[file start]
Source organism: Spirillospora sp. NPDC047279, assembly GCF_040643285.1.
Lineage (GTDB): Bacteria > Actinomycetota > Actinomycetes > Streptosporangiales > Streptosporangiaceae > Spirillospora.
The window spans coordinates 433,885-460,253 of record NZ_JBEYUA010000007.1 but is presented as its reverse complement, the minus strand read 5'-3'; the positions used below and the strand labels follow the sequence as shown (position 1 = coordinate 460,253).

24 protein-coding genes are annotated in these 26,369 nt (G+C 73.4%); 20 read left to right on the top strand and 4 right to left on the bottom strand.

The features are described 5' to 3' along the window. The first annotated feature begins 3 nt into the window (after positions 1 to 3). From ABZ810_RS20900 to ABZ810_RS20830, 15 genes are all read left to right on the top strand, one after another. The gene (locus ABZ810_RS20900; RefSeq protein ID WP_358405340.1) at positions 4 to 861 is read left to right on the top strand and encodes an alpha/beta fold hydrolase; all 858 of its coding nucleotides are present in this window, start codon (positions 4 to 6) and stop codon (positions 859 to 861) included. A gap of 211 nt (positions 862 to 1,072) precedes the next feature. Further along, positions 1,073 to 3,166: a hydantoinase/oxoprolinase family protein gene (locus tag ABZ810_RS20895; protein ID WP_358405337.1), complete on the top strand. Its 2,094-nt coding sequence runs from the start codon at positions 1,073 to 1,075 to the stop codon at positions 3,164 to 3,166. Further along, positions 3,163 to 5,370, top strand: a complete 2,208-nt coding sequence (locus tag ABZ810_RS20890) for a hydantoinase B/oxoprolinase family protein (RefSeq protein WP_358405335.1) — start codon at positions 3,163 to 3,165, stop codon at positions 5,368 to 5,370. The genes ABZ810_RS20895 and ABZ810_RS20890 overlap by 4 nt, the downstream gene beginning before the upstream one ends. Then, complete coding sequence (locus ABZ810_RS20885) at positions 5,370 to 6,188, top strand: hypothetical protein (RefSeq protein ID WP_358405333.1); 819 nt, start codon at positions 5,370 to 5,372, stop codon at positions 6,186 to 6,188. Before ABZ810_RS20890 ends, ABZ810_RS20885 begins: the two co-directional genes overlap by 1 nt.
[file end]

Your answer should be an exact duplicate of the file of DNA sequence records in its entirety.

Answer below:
Source organism: Spirillospora sp. NPDC047279, assembly GCF_040643285.1.
Lineage (GTDB): Bacteria > Actinomycetota > Actinomycetes > Streptosporangiales > Streptosporangiaceae > Spirillospora.
The window spans coordinates 433,885-460,253 of record NZ_JBEYUA010000007.1 but is presented as its reverse complement, the minus strand read 5'-3'; the positions used below and the strand labels follow the sequence as shown (position 1 = coordinate 460,253).

24 protein-coding genes are annotated in these 26,369 nt (G+C 73.4%); 20 read left to right on the top strand and 4 right to left on the bottom strand.

The features are described 5' to 3' along the window. The first annotated feature begins 3 nt into the window (after positions 1 to 3). From ABZ810_RS20900 to ABZ810_RS20830, 15 genes are all read left to right on the top strand, one after another. The gene (locus ABZ810_RS20900; RefSeq protein ID WP_358405340.1) at positions 4 to 861 is read left to right on the top strand and encodes an alpha/beta fold hydrolase; all 858 of its coding nucleotides are present in this window, start codon (positions 4 to 6) and stop codon (positions 859 to 861) included. A gap of 211 nt (positions 862 to 1,072) precedes the next feature. Further along, positions 1,073 to 3,166: a hydantoinase/oxoprolinase family protein gene (locus tag ABZ810_RS20895; protein ID WP_358405337.1), complete on the top strand. Its 2,094-nt coding sequence runs from the start codon at positions 1,073 to 1,075 to the stop codon at positions 3,164 to 3,166. Further along, positions 3,163 to 5,370, top strand: a complete 2,208-nt coding sequence (locus tag ABZ810_RS20890) for a hydantoinase B/oxoprolinase family protein (RefSeq protein WP_358405335.1) — start codon at positions 3,163 to 3,165, stop codon at positions 5,368 to 5,370. The genes ABZ810_RS20895 and ABZ810_RS20890 overlap by 4 nt, the downstream gene beginning before the upstream one ends. Then, complete coding sequence (locus ABZ810_RS20885) at positions 5,370 to 6,188, top strand: hypothetical protein (RefSeq protein ID WP_358405333.1); 819 nt, start codon at positions 5,370 to 5,372, stop codon at positions 6,186 to 6,188. Before ABZ810_RS20890 ends, ABZ810_RS20885 begins: the two co-directional genes overlap by 1 nt.